Here is what April said about her trip…
Since 2011, a good amount of gold from the Choco Region of Columbia has been certified as Fairtrade and Fairmined, Ecological gold. So in 2012, my son and I headed out to Columbia to visit an artisanal mine to meet the miners and the source of some of the gold within my jewellery work.
First stop on our trip was the Oro Museum (gold museum) in Bogotá, it was fascinating. Before Columbia was invaded by the Spanish, the Tyrona peoples and other indigenous tribes worked gold, mostly for the use for burial ceremonies, it wasn’t viewed as wealth but to transport the sole from this world to the next. Present day gold has increased hugely in price, consequently poor mining practices are used in the Choco region and other countries, exacerbated by governments allowing larger outfits in at a price, but in doing so they are destroying large parts of the jungle and contaminating the waters due to irresponsible mining.
As we flew over the Choco region you could see the destruction caused by larger scale mining. It was 6am when we landed at the tiny airport outside the town of Quibdo.
My son (the filmmaker), our translator and I, took the long road out by vehicle to Angostura, passing small villages on the way. We were heading out to where a miner I had met at London Jewellery Week, and where Fairtrade and Fairmined gold was officially launched.
We stopped at a small bridge where his two children flagged the vehicle down; we then walked into the jungle towards the mine.
After walking for quite a while in intense heat through the lush Choco region, we heard the noise through the silence of a generator. There in the clearing, I could see the criss cross of narrow dug out trenches supported by large stones, stood Juis Ameriko Mosquero, the artisanal miner we were here to interview. It was a lovely moment. He smiled and his wife and 2 female workers showed how they mine gold in an ecologically sustainable way.
Ameriko only mines small amounts each week which he gets a premium on the gold price for mining ecologically. This Fairtrade Premium gets reinvested back into the mining community, which helps with maintaining the living standards of the artisanal miners. We spoke for about an hour with my questions that I put to him via my translator, which my son recorded onto film.
Ameriko told me his ancestors had been mining in this way for over 500 years, maintaining the biodiversity of the area, replanting, with minimum damage to the environment.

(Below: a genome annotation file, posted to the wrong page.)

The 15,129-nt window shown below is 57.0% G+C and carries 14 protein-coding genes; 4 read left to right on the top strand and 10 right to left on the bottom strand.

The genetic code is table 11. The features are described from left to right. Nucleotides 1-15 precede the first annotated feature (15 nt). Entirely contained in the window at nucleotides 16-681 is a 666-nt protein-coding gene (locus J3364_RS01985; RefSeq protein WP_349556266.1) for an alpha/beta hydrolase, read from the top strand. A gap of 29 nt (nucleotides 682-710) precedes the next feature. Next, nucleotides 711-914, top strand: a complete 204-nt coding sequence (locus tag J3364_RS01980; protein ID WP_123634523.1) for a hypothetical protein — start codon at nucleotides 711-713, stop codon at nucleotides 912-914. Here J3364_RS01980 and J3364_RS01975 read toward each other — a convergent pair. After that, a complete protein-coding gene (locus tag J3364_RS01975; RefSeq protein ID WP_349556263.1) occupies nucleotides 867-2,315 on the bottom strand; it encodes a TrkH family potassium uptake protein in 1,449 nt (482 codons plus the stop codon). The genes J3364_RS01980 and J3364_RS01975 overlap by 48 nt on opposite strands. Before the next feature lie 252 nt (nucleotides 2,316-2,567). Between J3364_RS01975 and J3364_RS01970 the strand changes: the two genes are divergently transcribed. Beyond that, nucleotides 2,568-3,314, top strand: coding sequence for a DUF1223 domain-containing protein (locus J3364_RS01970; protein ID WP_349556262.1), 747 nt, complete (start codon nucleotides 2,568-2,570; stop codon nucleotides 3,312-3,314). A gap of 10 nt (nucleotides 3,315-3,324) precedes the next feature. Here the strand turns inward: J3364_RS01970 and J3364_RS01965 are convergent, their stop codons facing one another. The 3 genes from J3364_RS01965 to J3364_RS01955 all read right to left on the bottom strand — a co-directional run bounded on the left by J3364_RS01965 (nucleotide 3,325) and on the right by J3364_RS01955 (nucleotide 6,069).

Ameriko, full of integrity and grace, showed a warmth and happiness of spirit. His concerns were that the government will be allowing larger companies from other counties into this region and destroying the localised environment in the process. If only they could listen and learn from the small artisanal miner such as Ameriko then possibly great changes can take place.
Consumers have the power to change things for the better by asking questions about the origins of their wedding jewellery, and whether the source of the metals support the Fairtrade and Fairmined gold schemes. These simple changes to how we by our jewellery can make the world of difference to people like Ameriko in their quality of life, as well as the biodiversity of the environment those precious metals are found within.
Since making this film back in 2013, the Body, Ore Verde that supported the small artisanal miners collapsed after price wars, mainly from criminal groups, as well as foreign companies buying up the land within the Chocco region. Evidencing the importance the continued work needed to raise consumer awareness, and increasing governmental support for the Fairtrade and Fairmined schemes. I remain passionate and committed to supporting and promoting the Fairtrade/Fairmined movement, in order to ensure that miners and their families are protected and earn a fair wage for their work, as well as slowing down the devastating effects of deforestation on climate change.
I hope you found this blog insightful and a special thanks to April for sharing her experiences in visiting the Columbian artisianal mine. If you are in the process of selecting your engagement ring or wedding ring, and are interested in finding out more about what April offers, please do visit April's website and find out how you can work together to create your dream Fairtrade and Fairmined wedding jewellery.
Interested to find out more on the subject? Then check out our related blog post Show Your Love for Our Earth, as well as Each Other, When You Choose Your Wedding Rings
Happy World Fair Trade Day!
Founder of The Boho Bride Guide